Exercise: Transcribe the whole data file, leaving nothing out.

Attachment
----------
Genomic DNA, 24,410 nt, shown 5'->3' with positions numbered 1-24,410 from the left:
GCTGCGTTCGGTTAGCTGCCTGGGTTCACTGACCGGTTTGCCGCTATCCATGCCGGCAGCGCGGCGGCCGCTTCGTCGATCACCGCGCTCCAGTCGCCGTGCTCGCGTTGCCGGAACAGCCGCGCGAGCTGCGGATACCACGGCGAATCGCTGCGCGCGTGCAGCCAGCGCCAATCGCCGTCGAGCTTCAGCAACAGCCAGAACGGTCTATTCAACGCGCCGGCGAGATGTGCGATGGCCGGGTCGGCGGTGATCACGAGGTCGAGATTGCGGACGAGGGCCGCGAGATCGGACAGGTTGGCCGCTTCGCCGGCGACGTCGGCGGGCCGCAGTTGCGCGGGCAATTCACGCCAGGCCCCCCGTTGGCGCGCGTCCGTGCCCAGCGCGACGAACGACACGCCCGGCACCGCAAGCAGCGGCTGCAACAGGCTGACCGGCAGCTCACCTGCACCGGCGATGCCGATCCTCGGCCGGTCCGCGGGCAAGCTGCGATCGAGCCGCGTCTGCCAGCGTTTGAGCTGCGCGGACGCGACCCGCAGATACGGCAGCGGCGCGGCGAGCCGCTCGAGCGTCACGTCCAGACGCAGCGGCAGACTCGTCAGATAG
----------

Genomic DNA, 24,410 nt, shown 5'->3' with positions numbered 1-24,410 from the left:
GCTGCGTTCGGTTAGCTGCCTGGGTTCACTGACCGGTTTGCCGCTATCCATGCCGGCAGCGCGGCGGCCGCTTCGTCGATCACCGCGCTCCAGTCGCCGTGCTCGCGTTGCCGGAACAGCCGCGCGAGCTGCGGATACCACGGCGAATCGCTGCGCGCGTGCAGCCAGCGCCAATCGCCGTCGAGCTTCAGCAACAGCCAGAACGGTCTATTCAACGCGCCGGCGAGATGTGCGATGGCCGGGTCGGCGGTGATCACGAGGTCGAGATTGCGGACGAGGGCCGCGAGATCGGACAGGTTGGCCGCTTCGCCGGCGACGTCGGCGGGCCGCAGTTGCGCGGGCAATTCACGCCAGGCCCCCCGTTGGCGCGCGTCCGTGCCCAGCGCGACGAACGACACGCCCGGCACCGCAAGCAGCGGCTGCAACAGGCTGACCGGCAGCTCACCTGCACCGGCGATGCCGATCCTCGGCCGGTCCGCGGGCAAGCTGCGATCGAGCCGCGTCTGCCAGCGTTTGAGCTGCGCGGACGCGACCCGCAGATACGGCAGCGGCGCGGCGAGCCGCTCGAGCGTCACGTCCAGACGCAGCGGCAGACTCGTCAGATAG